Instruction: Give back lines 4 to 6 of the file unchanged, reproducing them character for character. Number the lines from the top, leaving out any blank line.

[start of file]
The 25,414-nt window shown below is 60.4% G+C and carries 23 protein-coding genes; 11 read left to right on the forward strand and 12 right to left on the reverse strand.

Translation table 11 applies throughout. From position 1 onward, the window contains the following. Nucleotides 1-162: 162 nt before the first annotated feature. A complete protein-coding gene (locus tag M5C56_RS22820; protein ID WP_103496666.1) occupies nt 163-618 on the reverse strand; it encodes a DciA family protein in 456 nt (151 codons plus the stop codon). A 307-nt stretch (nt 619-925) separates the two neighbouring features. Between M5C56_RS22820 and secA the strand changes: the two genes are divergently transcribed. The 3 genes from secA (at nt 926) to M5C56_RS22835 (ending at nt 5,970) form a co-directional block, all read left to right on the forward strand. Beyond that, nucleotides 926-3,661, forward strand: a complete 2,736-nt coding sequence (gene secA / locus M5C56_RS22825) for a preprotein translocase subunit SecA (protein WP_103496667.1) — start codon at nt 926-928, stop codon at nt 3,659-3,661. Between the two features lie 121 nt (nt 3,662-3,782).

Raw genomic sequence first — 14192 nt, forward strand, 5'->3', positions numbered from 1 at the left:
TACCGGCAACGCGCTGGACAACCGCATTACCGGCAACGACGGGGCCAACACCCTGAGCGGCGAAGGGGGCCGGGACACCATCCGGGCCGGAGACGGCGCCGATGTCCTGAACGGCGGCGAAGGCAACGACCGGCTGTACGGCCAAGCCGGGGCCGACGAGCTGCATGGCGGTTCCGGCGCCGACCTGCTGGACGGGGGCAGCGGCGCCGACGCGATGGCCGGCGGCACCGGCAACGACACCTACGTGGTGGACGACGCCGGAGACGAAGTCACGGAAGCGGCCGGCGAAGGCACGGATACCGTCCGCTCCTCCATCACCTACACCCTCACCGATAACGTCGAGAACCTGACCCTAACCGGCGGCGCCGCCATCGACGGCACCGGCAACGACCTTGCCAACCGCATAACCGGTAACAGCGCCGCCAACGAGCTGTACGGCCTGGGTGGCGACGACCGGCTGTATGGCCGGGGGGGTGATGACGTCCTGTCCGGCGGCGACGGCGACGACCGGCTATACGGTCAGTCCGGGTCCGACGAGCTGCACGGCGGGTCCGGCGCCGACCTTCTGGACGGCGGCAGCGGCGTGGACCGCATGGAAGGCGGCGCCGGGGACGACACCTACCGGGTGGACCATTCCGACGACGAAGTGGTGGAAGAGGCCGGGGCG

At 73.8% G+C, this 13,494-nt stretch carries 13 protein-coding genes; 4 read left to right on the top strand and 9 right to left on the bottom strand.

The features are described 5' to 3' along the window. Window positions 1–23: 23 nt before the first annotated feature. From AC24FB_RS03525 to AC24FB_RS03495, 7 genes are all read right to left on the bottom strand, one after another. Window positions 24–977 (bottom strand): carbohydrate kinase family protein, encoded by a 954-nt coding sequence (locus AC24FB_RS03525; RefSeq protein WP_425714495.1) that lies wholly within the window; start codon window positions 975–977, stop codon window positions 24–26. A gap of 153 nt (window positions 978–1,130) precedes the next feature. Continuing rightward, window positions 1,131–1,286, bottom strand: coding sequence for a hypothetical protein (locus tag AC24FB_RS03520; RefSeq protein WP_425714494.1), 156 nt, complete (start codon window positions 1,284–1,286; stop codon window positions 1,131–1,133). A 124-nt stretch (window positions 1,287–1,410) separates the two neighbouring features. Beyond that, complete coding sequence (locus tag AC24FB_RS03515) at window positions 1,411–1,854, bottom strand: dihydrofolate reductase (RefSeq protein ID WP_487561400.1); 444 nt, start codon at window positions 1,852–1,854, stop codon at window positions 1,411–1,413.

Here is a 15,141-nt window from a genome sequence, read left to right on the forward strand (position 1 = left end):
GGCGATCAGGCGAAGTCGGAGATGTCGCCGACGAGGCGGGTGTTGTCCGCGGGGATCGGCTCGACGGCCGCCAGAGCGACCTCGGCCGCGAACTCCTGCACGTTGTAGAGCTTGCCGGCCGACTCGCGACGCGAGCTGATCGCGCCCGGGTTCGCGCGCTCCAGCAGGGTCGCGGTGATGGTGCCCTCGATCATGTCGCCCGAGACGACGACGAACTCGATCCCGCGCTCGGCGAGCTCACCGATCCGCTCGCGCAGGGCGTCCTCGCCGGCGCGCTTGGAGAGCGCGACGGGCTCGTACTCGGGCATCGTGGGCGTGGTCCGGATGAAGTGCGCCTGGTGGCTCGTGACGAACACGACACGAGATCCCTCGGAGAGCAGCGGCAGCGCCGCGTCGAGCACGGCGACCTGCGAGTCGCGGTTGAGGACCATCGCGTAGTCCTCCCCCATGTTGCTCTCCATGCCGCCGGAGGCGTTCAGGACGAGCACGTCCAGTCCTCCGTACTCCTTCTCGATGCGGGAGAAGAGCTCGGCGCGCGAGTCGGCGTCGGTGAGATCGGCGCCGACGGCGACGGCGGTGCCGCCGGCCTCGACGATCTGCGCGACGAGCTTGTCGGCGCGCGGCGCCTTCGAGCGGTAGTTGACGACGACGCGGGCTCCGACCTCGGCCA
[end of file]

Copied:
TACCGGCAACGCGCTGGACAACCGCATTACCGGCAACGACGGGGCCAACACCCTGAGCGGCGAAGGGGGCCGGGACACCATCCGGGCCGGAGACGGCGCCGATGTCCTGAACGGCGGCGAAGGCAACGACCGGCTGTACGGCCAAGCCGGGGCCGACGAGCTGCATGGCGGTTCCGGCGCCGACCTGCTGGACGGGGGCAGCGGCGCCGACGCGATGGCCGGCGGCACCGGCAACGACACCTACGTGGTGGACGACGCCGGAGACGAAGTCACGGAAGCGGCCGGCGAAGGCACGGATACCGTCCGCTCCTCCATCACCTACACCCTCACCGATAACGTCGAGAACCTGACCCTAACCGGCGGCGCCGCCATCGACGGCACCGGCAACGACCTTGCCAACCGCATAACCGGTAACAGCGCCGCCAACGAGCTGTACGGCCTGGGTGGCGACGACCGGCTGTATGGCCGGGGGGGTGATGACGTCCTGTCCGGCGGCGACGGCGACGACCGGCTATACGGTCAGTCCGGGTCCGACGAGCTGCACGGCGGGTCCGGCGCCGACCTTCTGGACGGCGGCAGCGGCGTGGACCGCATGGAAGGCGGCGCCGGGGACGACACCTACCGGGTGGACCATTCCGACGACGAAGTGGTGGAAGAGGCCGGGGCG

At 73.8% G+C, this 13,494-nt stretch carries 13 protein-coding genes; 4 read left to right on the top strand and 9 right to left on the bottom strand.

The features are described 5' to 3' along the window. Window positions 1–23: 23 nt before the first annotated feature. From AC24FB_RS03525 to AC24FB_RS03495, 7 genes are all read right to left on the bottom strand, one after another. Window positions 24–977 (bottom strand): carbohydrate kinase family protein, encoded by a 954-nt coding sequence (locus AC24FB_RS03525; RefSeq protein WP_425714495.1) that lies wholly within the window; start codon window positions 975–977, stop codon window positions 24–26. A gap of 153 nt (window positions 978–1,130) precedes the next feature. Continuing rightward, window positions 1,131–1,286, bottom strand: coding sequence for a hypothetical protein (locus tag AC24FB_RS03520; RefSeq protein WP_425714494.1), 156 nt, complete (start codon window positions 1,284–1,286; stop codon window positions 1,131–1,133). A 124-nt stretch (window positions 1,287–1,410) separates the two neighbouring features. Beyond that, complete coding sequence (locus tag AC24FB_RS03515) at window positions 1,411–1,854, bottom strand: dihydrofolate reductase (RefSeq protein ID WP_487561400.1); 444 nt, start codon at window positions 1,852–1,854, stop codon at window positions 1,411–1,413.